Posted January 13, 2016 by Cooper Point Journal in Campus Life
 
 

Student Mental Health

The Evergreen Group Will Have Meetings Beginning by the End of February

By Chloe Marina Manchester

Here at Evergreen, there are clubs and organizations for most things you can think of. One group that tends to be missing from these are students with mental health issues. In the past there have been student groups for mentally ill students, this year, there are none. Yet.

Sammy Alcock, a first year student at Evergreen is trying to change that. Though currently still in the building stages, Alcock wants to have the group up and running by the end of February, with meetings either weekly or bimonthly.

“I think that the school needs more resources for students who struggle with mental illness, anxiety, etc. I believe it would be helpful for students to have a place where they can get support and not feel judged or misunderstood,” says Alcock. This group could be vital to students who have no other outlet to speak about their experiences and learn more about mental health. For students who may be intimidated by going to the counseling center or of other professional help, this could provide support from peers.

The proposed group will serve as a safe space for students to support each other and learn about mental illnesses.

The group is not necessarily meant to replace or act as group therapy for the members. The meetings won’t have a predetermined form, what happens will largely depend on the members, according to Alcock, “the group is meant to be very student-driven to meet the needs of its participants.”As for what meetings might entail Alcock has some ideas, including but are not limited to, talk groups, self care workshops, and educational meetings.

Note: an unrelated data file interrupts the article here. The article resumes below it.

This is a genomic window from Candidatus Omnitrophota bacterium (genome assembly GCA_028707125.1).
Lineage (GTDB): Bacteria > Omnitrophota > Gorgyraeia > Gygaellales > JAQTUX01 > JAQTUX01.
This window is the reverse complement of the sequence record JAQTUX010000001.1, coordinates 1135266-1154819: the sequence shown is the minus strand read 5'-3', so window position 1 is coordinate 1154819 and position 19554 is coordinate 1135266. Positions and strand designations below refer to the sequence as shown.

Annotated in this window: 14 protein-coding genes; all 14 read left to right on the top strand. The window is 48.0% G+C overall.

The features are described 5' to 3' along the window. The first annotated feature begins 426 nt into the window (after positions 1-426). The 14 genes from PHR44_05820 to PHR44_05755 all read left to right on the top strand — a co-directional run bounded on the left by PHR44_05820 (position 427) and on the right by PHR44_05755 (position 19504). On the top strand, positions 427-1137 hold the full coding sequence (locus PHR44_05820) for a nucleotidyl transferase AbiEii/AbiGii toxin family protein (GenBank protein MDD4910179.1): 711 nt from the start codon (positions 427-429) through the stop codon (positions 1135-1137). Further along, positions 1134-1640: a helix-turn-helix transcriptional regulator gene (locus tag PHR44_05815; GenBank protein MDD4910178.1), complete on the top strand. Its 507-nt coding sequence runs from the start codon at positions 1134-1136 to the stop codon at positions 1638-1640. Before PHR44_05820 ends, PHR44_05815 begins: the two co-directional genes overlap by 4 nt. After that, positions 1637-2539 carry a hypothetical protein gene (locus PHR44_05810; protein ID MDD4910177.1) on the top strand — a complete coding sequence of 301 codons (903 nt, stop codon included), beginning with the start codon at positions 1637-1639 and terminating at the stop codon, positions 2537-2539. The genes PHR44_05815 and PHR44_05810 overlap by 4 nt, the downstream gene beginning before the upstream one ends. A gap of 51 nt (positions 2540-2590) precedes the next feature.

Many have found mental health care services in the United States to be lacking; often people who are in need of help do not receive adequate care or become victims of psychiatric abuses. Psychiatric care is largely inaccessible to many people, especially those from underprivileged groups. Some insurances will not cover necessary medications, therapy, or hospitalizations for people in need and so illnesses go untreated which can ruin lives. Even people with access to mental health care often face unwelcoming communities, discrimination, and ostracization. The mental health group on campus will try and fight the stigma of mental illness.

Mental health care on college campuses are often woefully lacking. Often counseling centers are unable to treat people with issues beyond depression and anxiety, which leaves many people scrambling for help. Being unable to get help and the stress of having to work out what to do can often exacerbate the pre-existing mental health issues they are already facing.

The proposed student mental health care group would provide a safe haven to talk to others with similar problems and find resources in the community and on campus. The group is not going to be limited to those who have mental health issues and will welcome allies to join meetings. As Alcock put it, “this is meant to be a safe space for all.”

Until the group is up and running, the Evergreen Counseling Center is there for students in need. The Evergreen Counseling Center has drop in hours every week day and offers a variety of services like consultation, support groups, resources, and individual counseling. Issues that are commonly seen and helped in the counseling center include, depression, anxiety, life adjustment issues, stress management, and eating disorders, to name just a few.

According to the Counseling Center’s website, “The Counseling Center provides confidential personal counseling, groups, information and referrals for Evergreen students who have paid the quarterly Student Health Fee.” Which means that students who have paid the fee are able to go to the Counseling Center and get help or information at no additional cost

If you or a friend is experiencing an emergency, the Crisis Clinic is available 24/7 at 586-2800.

Mental health care is hard to come by and hard to find support for, even among peers. Alcock hopes that this group can provide a support system for those who need it, and information for those who just want to help support others.